Here, you can see how the connected Instagram and Behance accounts are displayed on the footer.
You can also use the Integrations section to define how the social sharing thumbnail should look for each page (if you want to change it from the auto-generated one). Adobe Portfolio allows the addition of tags and metadata to all images and videos.
Pocket Pinch: How much does Adobe Portfolio Cost?
Adobe offers two pricing segments for Portfolio:
- The photography set – This set contains access to Adobe Portfolio along with Lightroom and Photoshop. If your work revolves more around static images, graphics, and resume work, then this is a good-to-go option. The photography set comes at 9.99 USD per month, for an annual subscription.
- All apps set – This allows access to the entire suite of Adobe apps starting from Premiere Pro to Illustrator to InDesign. Video editors might already be on such plans and Portfolio is simply an addition to allow one to sync all work together in one place. This set is priced at 54.99 USD per month, on an annual subscription.
Some field-based examples of Adobe Portfolio
In this section, we’re going to take a look at some portfolio sites that have been created using Adobe Portfolio. While all Adobe Portfolio websites may start from the same 12 templates, we hope these examples will help you see the extent to which customization is possible.
Each example caters to a different field. While Adobe is mainly for creatives, it’s not unusual to see it being used to host travel blogs, diary studies, school magazines, and more.
Interior and Photography
RUFI is an interior and product photography website, owned by Simon Rufiange. It’s a collection of his projects to date. Unlike most such pages that display the products first onto an oncoming user, Simon has taken a different approach to letting the homepage be his contact information.
Highly minimalist, with sharp edges and no extra buttons, RUFI contains only two main pages – Projects and Contacts.
The social media icons are a part of the header, which also serves as a navigation. Each project within the photo grid opens up a page dedicated to it.
The project pages are a series of images, explanatory text, and videos. This website is an example of a portfolio stripped to its bare essence with no fluff, and no confusing buttons. It’s simply a showcase of the artist’s work, as on paper.
Branding and Typography
Wohin mit Tommy? is the portfolio site of Thomas Henning. The site starts off with a full-page welcome cover.
The Projects section offers a photo grid of the artist’s work to date. Each project page is a collection of images and explanatory text. Henning has used a few custom elements, not seen in the other examples. Such as having navigation arrows at the bottom of each individual project, as well as an interactive contact page.
The contact page allows one to send their queries which are then fielded to Henning at his associated email. Henning’s style is bold and highly stylized. He began with the “Thomas” theme offered by Adobe Portfolio and then customized it as needed.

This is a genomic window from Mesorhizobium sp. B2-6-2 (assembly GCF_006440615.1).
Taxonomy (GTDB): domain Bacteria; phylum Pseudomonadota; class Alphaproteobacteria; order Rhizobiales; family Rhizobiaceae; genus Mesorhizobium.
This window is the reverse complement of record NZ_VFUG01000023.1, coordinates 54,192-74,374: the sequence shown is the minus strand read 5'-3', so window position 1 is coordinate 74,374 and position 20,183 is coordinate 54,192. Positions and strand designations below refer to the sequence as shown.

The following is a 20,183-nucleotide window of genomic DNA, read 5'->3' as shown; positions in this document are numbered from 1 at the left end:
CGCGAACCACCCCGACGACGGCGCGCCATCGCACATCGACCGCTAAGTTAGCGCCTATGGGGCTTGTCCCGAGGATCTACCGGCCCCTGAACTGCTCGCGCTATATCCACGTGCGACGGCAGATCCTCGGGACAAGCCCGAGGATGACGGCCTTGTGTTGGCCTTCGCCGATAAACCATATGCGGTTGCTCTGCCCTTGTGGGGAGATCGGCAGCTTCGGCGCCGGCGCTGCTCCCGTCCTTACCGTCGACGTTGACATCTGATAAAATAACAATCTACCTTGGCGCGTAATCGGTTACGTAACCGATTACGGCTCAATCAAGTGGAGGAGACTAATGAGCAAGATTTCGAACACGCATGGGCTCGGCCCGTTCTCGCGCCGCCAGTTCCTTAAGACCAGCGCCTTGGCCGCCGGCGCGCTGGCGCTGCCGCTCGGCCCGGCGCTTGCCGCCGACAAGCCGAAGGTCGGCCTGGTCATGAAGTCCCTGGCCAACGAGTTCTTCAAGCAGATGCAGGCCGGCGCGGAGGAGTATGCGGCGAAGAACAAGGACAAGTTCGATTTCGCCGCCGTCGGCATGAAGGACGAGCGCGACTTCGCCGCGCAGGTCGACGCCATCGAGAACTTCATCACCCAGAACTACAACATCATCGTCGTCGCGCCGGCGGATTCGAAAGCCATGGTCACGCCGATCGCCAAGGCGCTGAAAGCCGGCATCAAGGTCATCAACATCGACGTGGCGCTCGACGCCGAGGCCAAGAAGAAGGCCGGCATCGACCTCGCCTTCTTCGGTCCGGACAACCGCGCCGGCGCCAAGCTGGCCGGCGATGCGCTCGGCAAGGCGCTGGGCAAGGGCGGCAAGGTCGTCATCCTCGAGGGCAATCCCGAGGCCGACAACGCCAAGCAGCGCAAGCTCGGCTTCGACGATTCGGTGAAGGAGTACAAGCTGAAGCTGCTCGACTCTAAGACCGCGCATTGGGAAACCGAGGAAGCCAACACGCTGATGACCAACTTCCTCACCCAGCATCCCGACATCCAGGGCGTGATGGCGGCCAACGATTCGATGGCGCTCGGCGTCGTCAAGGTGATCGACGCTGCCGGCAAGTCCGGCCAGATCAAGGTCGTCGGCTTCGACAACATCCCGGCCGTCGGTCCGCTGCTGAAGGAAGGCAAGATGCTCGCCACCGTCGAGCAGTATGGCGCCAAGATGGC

Illustrations and Graphic Design
Gonacalo Viana’s illustration portfolio is as quirky as it is imaginative and colorful. Viana has forgone the traditional header to have a static navigation bar to the left. A footer at the bottom asserts their copyright.
The home page contains a photograph of all their works. The same is listed in the text to the left. Each photograph opens up the project while keeping the navigation static. The About and Contact section are simple and do not contain any interactive elements.
VLND Studio is a South Korea-based industrial design firm that has won numerous Red Dot awards over the years. Their website is focused on the products that the firm has worked on over the years, along with numerous confidential, ongoing works.
The homepage is a photo grid of their work, with each image having a hover interaction on it to reveal the name of the project. VLND has also converted its contact page into a data collection form by having fields users can fill in to get in touch with them. It’s interesting to note that their Behance page contains all the projects as well and the website is a mirror of the same.
Katty Heurtas’s illustration portfolio begins with a much more personal note than the rest. Instead of introducing her work, Katty introduces herself, as a product of her art style!
The projects are segmented as paintings, illustrations, and designs. The home page offers an overview of all the projects together. Customizations here include hover interactions on videos and different background colors for each page. The cover of each project on Katty’s page isn’t an image, but a video with minor movements that reveals its title on hover.
Final Verdict: Pros and Cons
We’ve delved into the details, and on the whole Adobe Portfolio is a good investment for someone looking for a quick, low-maintenance site. It is not limited to individual portfolios but can also be a great site for larger firms (as we saw with VLND).